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House of Famous Memory

Iscoed.thumb.jpg A house with a famous association that has been left to deteriorate for many years is Iscoed, Ferryside from whence General Sir Thomas Picton set forth for Waterloo in 1815 to fight his last battle.

IscoedInterior.thumb.jpg This Georgian house was built late in the eighteenth century by Sir William Mansel (1738-1804), the seventh baronet and acquired from his son by Sir Thomas Picton, who had lived at Iscoed but a short time before leaving for his last campaign. After his death it remained the home of his brother, the Rev. Edward Picton, who presented to the County the portrait of the General that now hangs in the Shire Hall, Carmarthen.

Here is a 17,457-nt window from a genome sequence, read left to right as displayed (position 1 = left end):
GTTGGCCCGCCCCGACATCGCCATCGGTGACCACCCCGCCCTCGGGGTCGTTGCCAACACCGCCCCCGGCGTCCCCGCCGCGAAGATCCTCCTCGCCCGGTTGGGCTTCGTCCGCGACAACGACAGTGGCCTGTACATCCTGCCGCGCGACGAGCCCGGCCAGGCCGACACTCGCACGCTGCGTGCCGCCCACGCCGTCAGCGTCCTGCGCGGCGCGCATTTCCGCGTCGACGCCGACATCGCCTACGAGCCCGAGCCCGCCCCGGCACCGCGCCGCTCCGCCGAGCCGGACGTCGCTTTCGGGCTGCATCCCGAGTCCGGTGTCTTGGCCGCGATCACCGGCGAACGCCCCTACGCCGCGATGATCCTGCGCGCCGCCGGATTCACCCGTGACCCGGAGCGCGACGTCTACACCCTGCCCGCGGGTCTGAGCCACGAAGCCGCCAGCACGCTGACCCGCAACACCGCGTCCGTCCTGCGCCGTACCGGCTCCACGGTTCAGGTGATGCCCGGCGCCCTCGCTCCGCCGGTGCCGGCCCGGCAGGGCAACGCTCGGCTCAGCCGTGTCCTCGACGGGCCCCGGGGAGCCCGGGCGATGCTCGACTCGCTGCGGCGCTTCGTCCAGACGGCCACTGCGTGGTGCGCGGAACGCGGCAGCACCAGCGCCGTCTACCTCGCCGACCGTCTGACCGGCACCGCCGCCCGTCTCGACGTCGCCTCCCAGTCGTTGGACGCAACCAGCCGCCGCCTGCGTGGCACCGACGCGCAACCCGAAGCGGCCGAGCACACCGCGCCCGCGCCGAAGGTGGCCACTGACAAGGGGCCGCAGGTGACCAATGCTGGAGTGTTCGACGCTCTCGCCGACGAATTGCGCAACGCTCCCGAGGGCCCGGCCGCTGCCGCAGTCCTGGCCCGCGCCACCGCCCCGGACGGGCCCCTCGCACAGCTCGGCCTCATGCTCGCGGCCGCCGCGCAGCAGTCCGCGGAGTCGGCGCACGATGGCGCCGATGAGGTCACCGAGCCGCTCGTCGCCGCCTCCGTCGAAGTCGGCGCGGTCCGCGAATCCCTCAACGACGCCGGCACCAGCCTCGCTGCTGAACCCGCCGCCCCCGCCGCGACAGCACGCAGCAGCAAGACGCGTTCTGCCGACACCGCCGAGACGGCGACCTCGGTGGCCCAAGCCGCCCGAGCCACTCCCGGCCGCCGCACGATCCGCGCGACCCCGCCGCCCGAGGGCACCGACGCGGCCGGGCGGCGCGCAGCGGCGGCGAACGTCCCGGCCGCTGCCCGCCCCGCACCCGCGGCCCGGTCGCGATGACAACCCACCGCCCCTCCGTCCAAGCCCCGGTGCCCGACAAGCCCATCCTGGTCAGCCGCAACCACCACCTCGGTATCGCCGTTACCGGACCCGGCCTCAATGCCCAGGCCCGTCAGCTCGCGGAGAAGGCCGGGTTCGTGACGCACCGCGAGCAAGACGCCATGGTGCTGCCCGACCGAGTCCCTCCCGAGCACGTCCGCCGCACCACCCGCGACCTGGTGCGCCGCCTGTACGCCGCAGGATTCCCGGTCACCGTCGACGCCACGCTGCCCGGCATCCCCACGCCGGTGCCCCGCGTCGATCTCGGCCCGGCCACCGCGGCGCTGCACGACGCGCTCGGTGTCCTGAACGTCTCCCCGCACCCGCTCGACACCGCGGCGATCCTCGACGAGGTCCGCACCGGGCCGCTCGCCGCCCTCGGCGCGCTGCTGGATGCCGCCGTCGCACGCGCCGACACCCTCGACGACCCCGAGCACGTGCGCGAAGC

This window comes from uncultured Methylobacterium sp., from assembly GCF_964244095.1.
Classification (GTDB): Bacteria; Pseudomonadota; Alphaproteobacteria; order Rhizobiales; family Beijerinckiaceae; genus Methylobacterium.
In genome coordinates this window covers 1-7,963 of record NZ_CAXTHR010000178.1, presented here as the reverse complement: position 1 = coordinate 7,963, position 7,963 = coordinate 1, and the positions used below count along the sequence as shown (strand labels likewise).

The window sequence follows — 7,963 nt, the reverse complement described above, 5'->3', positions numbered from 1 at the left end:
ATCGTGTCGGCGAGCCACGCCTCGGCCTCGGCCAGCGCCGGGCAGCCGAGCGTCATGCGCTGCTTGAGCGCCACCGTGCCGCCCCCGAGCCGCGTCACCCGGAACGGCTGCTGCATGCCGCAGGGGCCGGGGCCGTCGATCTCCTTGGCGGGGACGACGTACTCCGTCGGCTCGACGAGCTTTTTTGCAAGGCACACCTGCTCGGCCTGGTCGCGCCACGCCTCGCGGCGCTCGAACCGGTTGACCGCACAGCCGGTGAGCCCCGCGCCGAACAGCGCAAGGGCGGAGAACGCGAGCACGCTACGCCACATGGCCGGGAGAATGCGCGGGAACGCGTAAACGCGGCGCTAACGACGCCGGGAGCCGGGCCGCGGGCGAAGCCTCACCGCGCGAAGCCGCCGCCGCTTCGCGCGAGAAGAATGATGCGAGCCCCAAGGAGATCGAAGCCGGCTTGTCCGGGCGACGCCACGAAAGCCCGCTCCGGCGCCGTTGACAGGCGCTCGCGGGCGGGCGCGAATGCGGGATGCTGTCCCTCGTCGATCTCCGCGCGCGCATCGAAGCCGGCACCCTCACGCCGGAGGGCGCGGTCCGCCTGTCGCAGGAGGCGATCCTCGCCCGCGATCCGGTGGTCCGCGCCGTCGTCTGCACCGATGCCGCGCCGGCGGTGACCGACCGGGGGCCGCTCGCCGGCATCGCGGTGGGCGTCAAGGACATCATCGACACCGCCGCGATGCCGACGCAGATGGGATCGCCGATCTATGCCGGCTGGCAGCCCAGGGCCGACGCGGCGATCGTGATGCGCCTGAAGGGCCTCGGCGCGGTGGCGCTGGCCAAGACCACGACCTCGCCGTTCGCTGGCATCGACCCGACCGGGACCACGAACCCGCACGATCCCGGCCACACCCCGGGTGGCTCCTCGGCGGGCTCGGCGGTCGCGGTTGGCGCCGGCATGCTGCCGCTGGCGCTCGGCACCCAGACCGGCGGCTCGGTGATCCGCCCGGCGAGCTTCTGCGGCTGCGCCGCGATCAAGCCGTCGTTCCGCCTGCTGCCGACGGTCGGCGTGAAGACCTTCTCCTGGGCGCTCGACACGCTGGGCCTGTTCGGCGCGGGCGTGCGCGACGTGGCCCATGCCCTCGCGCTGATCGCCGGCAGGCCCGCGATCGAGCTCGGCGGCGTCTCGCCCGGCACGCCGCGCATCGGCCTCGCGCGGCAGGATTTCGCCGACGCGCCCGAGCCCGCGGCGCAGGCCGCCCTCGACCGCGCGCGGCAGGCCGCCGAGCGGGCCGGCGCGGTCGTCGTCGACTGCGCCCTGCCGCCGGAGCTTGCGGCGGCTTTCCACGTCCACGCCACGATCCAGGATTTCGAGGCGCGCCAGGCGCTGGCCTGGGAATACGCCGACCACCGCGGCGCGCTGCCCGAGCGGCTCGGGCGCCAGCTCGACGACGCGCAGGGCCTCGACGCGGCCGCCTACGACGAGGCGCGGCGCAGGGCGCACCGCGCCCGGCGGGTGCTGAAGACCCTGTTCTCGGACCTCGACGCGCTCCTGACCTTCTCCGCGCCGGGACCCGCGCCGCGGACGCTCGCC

A later occupier was J. W. Arengo-Cross, son of Sir John Cross, Chief Judge of the Court of Review, who acquired his hyphened name through his first marriage to Maria Teresa Arengo of Gibraltar.

The three storey building of brick possessed a stone portico of later date, with a modern door and glass panels. In the rear there is a yard, around which there is an extensive stable block and out-buildings. When the house was threatened with demolition in 1957 the Minister of Housing and Local Government, after an inquiry, did not feel justified in making a preservation order because of its already bad state, but a complete photographic record was made for deposit with the National Buildings Record, London. IscoedMantel.thumb.jpg
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